Internet addicts don't have time for folders and papers
March 11, 2003
Internet addiction is rampant. For those affected, the consequences of their dependence include loss of job and social degradation. One million people have been affected in Germany alone.
They operate all night long, call themselves "JoeCool," "kreech" or "juliese", they know their chat partners better than their own children, spouses and friends. At the end of the line is loss of job and social disconnection. We're talking about the Internet.
Over a million people in Germany alone are thus affected, as Andre Hahn of the Research International marketing research agency explained. Two years ago he produced a study for Humboldt University in Berlin, which found that 2.67 percent of all online users in Germany showed acute manifestations of Internet addiction. "That rate has not changed as of today, however the number of Internet users has increased from 25 to 30 million," said the researcher in an interview with DW-WORLD. [DW: Deutsche Welle]
Flat rates lower hurdle
As a rule, those affected display the same symptoms: they spend an increasing amount of time on the Internet, and neglect their family, friends, school and work. Separation from spouse and loss of job are often the consequences. Until the introduction of flat rates, those affected ran up astronomical telephone bills past the point of their ability to pay. "The flat rate has somewhat alleviated the financial risk for addicts. On the other hand, a hurdle to availability has been greatly lowered. The drug is more easily accessible," said Andre Hahn. If Internet addicts don't have access to the Net, they exhibit psychic withdrawal manifestations: they lose concentration, become nervous and irritated to the point of aggression.
Chatting til the early morning hours
Gabriele Farke says she was addicted to the Internet for over two years. At first the learned industrial buyer surfed occasionally from her office. Then she bought her own computer and surfed for several hours a day after work. "The Internet took up more of my time than my family did," said the 47-year-old woman in an interview with DW-WORLD. Farke spent hours in chat rooms holding discussions til the early morning hours, using a pseudonym to converse with supposed acquaintances whom she felt understood her better than did her own friends.
In retrospect, Gabriele Farke describes the chat as a "superficial skirmishing". Farke's addiction was typical: she lost social contact, her daughter felt neglected and moved out at age 18, Farke lost her job and today she is still suffering the financial consequences of her past telephone bills. In 1996 she wrote a book on Internet addiction and in 1999 founded a self-help organization for Net addicts. She said that writing the book also helped her with her addiction.
Internet addiction as a form of gambling addiction
Psychologists and psychiatrists continue to investigate the actual causes and forms of Internet addiction. Werner Platz, psychiatrist at the Free University of Berlin, had been conducting therapy with Internet addicts for several years. He sees Internet addiction as a form of gambling addiction, but behind which lie mostly other psychic disturbances, depression, for example.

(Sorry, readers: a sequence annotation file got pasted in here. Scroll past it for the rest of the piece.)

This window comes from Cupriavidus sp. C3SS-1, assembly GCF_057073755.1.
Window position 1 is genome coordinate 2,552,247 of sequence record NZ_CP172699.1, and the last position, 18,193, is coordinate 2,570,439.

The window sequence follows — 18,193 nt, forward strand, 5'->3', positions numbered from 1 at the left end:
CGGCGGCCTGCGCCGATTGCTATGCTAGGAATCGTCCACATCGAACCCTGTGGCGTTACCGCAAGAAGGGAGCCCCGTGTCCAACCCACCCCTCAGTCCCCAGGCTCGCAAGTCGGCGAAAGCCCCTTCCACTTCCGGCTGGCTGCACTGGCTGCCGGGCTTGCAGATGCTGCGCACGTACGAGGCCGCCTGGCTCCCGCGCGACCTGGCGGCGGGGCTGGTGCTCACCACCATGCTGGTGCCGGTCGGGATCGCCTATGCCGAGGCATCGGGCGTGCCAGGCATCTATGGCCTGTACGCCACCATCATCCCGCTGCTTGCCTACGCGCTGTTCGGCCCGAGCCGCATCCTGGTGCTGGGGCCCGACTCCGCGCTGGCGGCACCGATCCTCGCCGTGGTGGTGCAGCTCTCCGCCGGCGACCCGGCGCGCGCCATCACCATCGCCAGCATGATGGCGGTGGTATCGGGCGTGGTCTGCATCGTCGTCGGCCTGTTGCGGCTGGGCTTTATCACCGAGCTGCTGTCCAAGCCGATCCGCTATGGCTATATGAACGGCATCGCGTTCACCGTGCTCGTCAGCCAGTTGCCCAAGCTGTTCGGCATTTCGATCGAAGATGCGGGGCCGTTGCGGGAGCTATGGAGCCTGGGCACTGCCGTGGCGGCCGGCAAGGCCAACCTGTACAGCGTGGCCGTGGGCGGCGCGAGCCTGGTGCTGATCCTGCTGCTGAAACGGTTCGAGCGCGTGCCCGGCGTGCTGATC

It's clear that Internet addicts come with a pre-existing susceptibility for addictive behavior which can re-exert itself if the underlying reason for it has not been treated with therapy. Addicts should reduce the time they spend on the Net little by little, while seeking verbal therapy. Once they get over Internet addiction, however, there are already new addiction traps set for them in the world of information technology. Several thousand people are already suffering from SMS* addiction.
*The Short Message Service (SMS) is the ability to send and receive text messages to and from mobile telephones. The text can comprise of words or numbers or an alphanumeric combination. SMS was created when it was incorporated into the Global System for Mobiles (GSM) digital mobile phone standard. -- http://sms.gt.com.ua/
October 18, 2001
Five Characteristics of Internet addiction
The Institut fuer Paedagogische Psychologie at Humboldt University in Berlin has listed the following as characteristics of Internet dependency:
1. Narrowing of field of behavior
Almost all waking hours are budgeted towards Internet-related activities (this includes many activities outside actually being on-line, such as optimizing the PC.)
2. Loss of control Attempts to limit Internet activity fail. Plans to alter behavior are never realized, despite the will to do so.
3. Tolerance increase
The amount of time spent on Internet activity steadily increases to the point of fully consuming all time available to a person (increase of dose), with which a loss of the sense of time is associated.
4. Psychic withdrawal manifestations
Long duration of interrupted Internet use leads to psychic effects (nervousness, irritation, aggression). On top of that comes a psychic requirement for continuation of the Internet activity.
5. Negative social Consequences
In particularly in the social areas of "work/performance", as well as social relationships, (e.g., being annoyed at employer, school, family, friends, and so forth).